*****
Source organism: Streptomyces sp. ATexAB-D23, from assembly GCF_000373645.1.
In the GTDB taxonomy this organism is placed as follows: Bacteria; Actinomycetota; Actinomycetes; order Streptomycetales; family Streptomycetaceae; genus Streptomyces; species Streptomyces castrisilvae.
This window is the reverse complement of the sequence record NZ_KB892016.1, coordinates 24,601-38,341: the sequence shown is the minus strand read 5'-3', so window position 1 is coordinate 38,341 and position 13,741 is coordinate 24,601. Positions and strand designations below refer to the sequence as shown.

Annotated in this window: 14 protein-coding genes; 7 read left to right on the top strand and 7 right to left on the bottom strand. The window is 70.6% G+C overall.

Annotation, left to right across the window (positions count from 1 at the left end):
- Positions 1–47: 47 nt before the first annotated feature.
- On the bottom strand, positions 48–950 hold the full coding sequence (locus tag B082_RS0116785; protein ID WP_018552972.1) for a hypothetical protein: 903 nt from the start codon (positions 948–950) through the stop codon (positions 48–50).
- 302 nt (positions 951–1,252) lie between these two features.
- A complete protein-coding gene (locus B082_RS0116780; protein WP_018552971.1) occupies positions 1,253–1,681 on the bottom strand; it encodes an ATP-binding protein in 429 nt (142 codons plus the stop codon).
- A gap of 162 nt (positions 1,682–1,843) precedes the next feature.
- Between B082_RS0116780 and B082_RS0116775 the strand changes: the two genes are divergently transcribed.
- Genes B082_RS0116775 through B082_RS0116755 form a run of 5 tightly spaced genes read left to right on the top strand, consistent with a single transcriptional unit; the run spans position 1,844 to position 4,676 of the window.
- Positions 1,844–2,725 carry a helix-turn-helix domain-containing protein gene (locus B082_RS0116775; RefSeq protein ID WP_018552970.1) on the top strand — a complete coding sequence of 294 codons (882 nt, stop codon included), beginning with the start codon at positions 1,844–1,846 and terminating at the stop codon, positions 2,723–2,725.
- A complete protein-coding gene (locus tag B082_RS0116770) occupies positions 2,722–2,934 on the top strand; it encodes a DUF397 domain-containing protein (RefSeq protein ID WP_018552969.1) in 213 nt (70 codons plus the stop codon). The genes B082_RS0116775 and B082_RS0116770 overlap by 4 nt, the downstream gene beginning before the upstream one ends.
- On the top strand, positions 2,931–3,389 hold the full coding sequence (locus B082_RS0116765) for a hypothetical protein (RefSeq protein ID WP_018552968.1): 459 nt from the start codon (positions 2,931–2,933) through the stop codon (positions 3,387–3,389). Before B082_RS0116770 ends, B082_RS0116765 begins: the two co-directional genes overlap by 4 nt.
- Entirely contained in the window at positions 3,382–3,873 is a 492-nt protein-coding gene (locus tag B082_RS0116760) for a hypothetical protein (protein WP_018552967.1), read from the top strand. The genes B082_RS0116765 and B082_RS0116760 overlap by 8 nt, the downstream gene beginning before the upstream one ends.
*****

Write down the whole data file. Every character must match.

Source organism: Streptomyces sp. ATexAB-D23, from assembly GCF_000373645.1.
In the GTDB taxonomy this organism is placed as follows: Bacteria; Actinomycetota; Actinomycetes; order Streptomycetales; family Streptomycetaceae; genus Streptomyces; species Streptomyces castrisilvae.
This window is the reverse complement of the sequence record NZ_KB892016.1, coordinates 24,601-38,341: the sequence shown is the minus strand read 5'-3', so window position 1 is coordinate 38,341 and position 13,741 is coordinate 24,601. Positions and strand designations below refer to the sequence as shown.

Annotated in this window: 14 protein-coding genes; 7 read left to right on the top strand and 7 right to left on the bottom strand. The window is 70.6% G+C overall.

Annotation, left to right across the window (positions count from 1 at the left end):
- Positions 1–47: 47 nt before the first annotated feature.
- On the bottom strand, positions 48–950 hold the full coding sequence (locus tag B082_RS0116785; protein ID WP_018552972.1) for a hypothetical protein: 903 nt from the start codon (positions 948–950) through the stop codon (positions 48–50).
- 302 nt (positions 951–1,252) lie between these two features.
- A complete protein-coding gene (locus B082_RS0116780; protein WP_018552971.1) occupies positions 1,253–1,681 on the bottom strand; it encodes an ATP-binding protein in 429 nt (142 codons plus the stop codon).
- A gap of 162 nt (positions 1,682–1,843) precedes the next feature.
- Between B082_RS0116780 and B082_RS0116775 the strand changes: the two genes are divergently transcribed.
- Genes B082_RS0116775 through B082_RS0116755 form a run of 5 tightly spaced genes read left to right on the top strand, consistent with a single transcriptional unit; the run spans position 1,844 to position 4,676 of the window.
- Positions 1,844–2,725 carry a helix-turn-helix domain-containing protein gene (locus B082_RS0116775; RefSeq protein ID WP_018552970.1) on the top strand — a complete coding sequence of 294 codons (882 nt, stop codon included), beginning with the start codon at positions 1,844–1,846 and terminating at the stop codon, positions 2,723–2,725.
- A complete protein-coding gene (locus tag B082_RS0116770) occupies positions 2,722–2,934 on the top strand; it encodes a DUF397 domain-containing protein (RefSeq protein ID WP_018552969.1) in 213 nt (70 codons plus the stop codon). The genes B082_RS0116775 and B082_RS0116770 overlap by 4 nt, the downstream gene beginning before the upstream one ends.
- On the top strand, positions 2,931–3,389 hold the full coding sequence (locus B082_RS0116765) for a hypothetical protein (RefSeq protein ID WP_018552968.1): 459 nt from the start codon (positions 2,931–2,933) through the stop codon (positions 3,387–3,389). Before B082_RS0116770 ends, B082_RS0116765 begins: the two co-directional genes overlap by 4 nt.
- Entirely contained in the window at positions 3,382–3,873 is a 492-nt protein-coding gene (locus tag B082_RS0116760) for a hypothetical protein (protein WP_018552967.1), read from the top strand. The genes B082_RS0116765 and B082_RS0116760 overlap by 8 nt, the downstream gene beginning before the upstream one ends.